Klipsch’s agreement to market Oxmoor’s distributed-audio system on a worldwide basis might eventually lead to a Klipsch ownership interest in Oxmoor, executives of both companies told TWICE.
“We’d like the two to become one at some point in the future,” Klipsch Audio’s president T. Paul Jacobs said. Oxmoor’s chairman Lynn McCroskey added, “We feel [the agreement] will take us to a closer relationship when it makes sense for us and the market.”
If a purchase agreement is eventually reached, it would mark the speaker maker’s second brand purchase in recent years. In late 2000, Klipsch bought select Mondial assets, which marketed the Aragon and Acurus audio electronics brands. At the time, Klipsch called Mondial undercapitalized and unable to afford an aggressive marketing campaign. Today, Klipsch markets Aragon-branded amplifiers and an Aragon preamp/processor to complement its speaker selection. The Acurus brand is inactive.
Capitalization issues were also behind the Oxmoor agreement. “As a small company, we had a problem keeping up with demand,” McCroskey said. “Klipsch had the sales team we needed, and we can concentrate on developing new products.”
For Klipsch, the agreement enables the speaker maker to further diversify its product selection to become a one-stop shop for dealers. In the custom market, Klipsch offers speakers, and Oxmoor offers “everything but speakers and sources,” McCroskey said.
“A one-stop is very attractive to independent contractors who spend 50 percent of their time acquiring products,” said Jacobs. A single point of contact for speakers and a distributed-audio system, he added, will “reduce integration issues.”
The agreement is also part of an effort by Klipsch to increase its profile in the residential custom-installation market. The effort included the recent launch of at least 50 custom speakers and related products, representing the company’s largest ever product launch.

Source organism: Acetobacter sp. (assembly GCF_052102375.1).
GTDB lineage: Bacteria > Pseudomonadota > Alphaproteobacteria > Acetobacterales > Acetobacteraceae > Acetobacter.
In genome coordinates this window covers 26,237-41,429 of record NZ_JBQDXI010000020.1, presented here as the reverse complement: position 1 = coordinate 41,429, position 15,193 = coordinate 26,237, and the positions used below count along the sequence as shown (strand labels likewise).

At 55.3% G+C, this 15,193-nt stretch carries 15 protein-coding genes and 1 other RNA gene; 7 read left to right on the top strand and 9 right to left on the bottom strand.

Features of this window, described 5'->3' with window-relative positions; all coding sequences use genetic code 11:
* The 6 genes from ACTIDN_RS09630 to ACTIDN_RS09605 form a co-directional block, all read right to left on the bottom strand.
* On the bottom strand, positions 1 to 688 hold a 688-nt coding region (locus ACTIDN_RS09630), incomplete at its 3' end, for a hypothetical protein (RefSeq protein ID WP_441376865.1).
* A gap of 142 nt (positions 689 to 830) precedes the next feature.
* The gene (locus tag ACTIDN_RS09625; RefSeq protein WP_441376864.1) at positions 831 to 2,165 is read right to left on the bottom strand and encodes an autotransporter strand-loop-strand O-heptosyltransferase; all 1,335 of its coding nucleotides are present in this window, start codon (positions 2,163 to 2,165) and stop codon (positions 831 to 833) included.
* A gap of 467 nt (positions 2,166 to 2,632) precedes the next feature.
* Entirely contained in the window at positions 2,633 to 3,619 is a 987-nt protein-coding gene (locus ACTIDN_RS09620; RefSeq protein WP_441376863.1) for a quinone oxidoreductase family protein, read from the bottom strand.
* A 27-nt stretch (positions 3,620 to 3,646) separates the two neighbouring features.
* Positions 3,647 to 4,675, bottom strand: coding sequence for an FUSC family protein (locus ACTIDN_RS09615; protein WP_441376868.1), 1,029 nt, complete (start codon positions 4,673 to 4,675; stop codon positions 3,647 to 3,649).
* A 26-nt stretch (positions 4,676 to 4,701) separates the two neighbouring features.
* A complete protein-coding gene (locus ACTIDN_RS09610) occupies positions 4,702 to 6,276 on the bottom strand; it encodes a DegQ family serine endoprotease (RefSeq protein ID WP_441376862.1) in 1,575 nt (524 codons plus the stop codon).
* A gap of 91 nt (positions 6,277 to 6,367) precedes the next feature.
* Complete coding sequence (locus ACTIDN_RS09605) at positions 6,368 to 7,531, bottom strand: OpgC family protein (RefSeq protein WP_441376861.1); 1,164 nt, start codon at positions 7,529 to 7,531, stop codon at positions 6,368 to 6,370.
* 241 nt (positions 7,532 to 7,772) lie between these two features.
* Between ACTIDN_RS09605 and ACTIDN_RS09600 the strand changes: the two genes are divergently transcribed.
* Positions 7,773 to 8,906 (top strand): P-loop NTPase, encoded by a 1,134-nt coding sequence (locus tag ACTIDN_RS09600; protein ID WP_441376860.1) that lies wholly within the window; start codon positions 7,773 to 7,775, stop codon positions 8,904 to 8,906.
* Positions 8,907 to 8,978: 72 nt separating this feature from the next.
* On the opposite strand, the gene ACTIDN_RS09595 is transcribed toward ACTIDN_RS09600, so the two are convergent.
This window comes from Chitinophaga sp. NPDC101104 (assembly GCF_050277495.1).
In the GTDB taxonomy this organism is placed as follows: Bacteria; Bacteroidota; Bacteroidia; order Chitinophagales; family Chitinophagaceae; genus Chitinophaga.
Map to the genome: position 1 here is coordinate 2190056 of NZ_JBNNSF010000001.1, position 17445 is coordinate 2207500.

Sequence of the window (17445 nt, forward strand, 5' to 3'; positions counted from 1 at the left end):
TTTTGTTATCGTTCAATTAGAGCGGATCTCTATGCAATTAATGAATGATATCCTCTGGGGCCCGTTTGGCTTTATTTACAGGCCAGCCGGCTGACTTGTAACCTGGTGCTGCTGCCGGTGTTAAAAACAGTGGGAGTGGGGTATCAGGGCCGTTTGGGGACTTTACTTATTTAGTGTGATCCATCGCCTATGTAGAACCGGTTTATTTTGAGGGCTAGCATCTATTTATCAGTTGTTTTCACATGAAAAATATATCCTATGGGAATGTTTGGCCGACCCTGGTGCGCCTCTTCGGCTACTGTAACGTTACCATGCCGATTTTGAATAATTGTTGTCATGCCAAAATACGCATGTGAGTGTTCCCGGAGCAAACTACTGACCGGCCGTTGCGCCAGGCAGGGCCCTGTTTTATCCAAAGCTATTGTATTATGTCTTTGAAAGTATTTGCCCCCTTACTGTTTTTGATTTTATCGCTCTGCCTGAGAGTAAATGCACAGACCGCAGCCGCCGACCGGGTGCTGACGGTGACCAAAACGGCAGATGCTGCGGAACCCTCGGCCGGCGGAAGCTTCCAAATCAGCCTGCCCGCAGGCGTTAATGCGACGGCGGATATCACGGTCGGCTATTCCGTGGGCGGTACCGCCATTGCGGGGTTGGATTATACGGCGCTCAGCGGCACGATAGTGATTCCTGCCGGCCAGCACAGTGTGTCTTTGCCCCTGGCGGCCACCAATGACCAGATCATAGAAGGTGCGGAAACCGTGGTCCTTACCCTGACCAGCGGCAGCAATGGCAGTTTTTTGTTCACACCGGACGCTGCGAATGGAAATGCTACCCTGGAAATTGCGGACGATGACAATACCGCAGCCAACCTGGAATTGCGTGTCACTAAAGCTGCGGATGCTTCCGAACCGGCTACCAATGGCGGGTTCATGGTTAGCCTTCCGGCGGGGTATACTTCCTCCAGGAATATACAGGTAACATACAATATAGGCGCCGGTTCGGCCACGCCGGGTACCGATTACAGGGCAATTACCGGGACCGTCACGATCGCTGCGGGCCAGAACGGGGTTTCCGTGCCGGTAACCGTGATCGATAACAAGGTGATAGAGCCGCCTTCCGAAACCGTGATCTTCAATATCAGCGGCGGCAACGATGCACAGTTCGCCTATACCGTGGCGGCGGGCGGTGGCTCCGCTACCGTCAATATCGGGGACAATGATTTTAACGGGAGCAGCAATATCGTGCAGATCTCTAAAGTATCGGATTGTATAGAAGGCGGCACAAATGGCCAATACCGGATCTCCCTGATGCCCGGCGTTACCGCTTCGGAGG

The Oxmoor agreement, however, is more than a marketing alliance, the companies stressed. It’s also a technology partnership that would allow Oxmoor to design its DSP-based system to maximize the performance of Klipsch’s custom speakers. Oxmoor’s ZON system digitizes all audio sources and sends the digital signals and low-voltage power via CAT5 cable to in-wall controllers, which feature built-in 60-watt digital amps and DSP. In the future, the DSP could be designed to perform crossover functions, time alignment, and equalization tailored to Klipsch speakers.
On the distribution side, Klipsch’s factory reps have already begun to sell Oxmoor products with a primary focus on “growing the independent contractor and specialty retail distribution,” said Jacobs. Sales through the Crutchfield catalog will continue, however.
If it purchased Oxmoor, Klipsch would also expand its penetration of the commercial audio market, where Oxmoor manufactures product and designs commercial systems for installation in large venues such as theme parks.
Oxmoor is able to deliver sufficient current via CAT-5 to power a 60-watt amp, the company said, because current is passed through every CAT-5 conductor. Power and digital signals share the same conductors in a manner roughly analogous to the way that a home’s powerlines distribute power and signal when connected to products that use the HomePlug powerline network standard.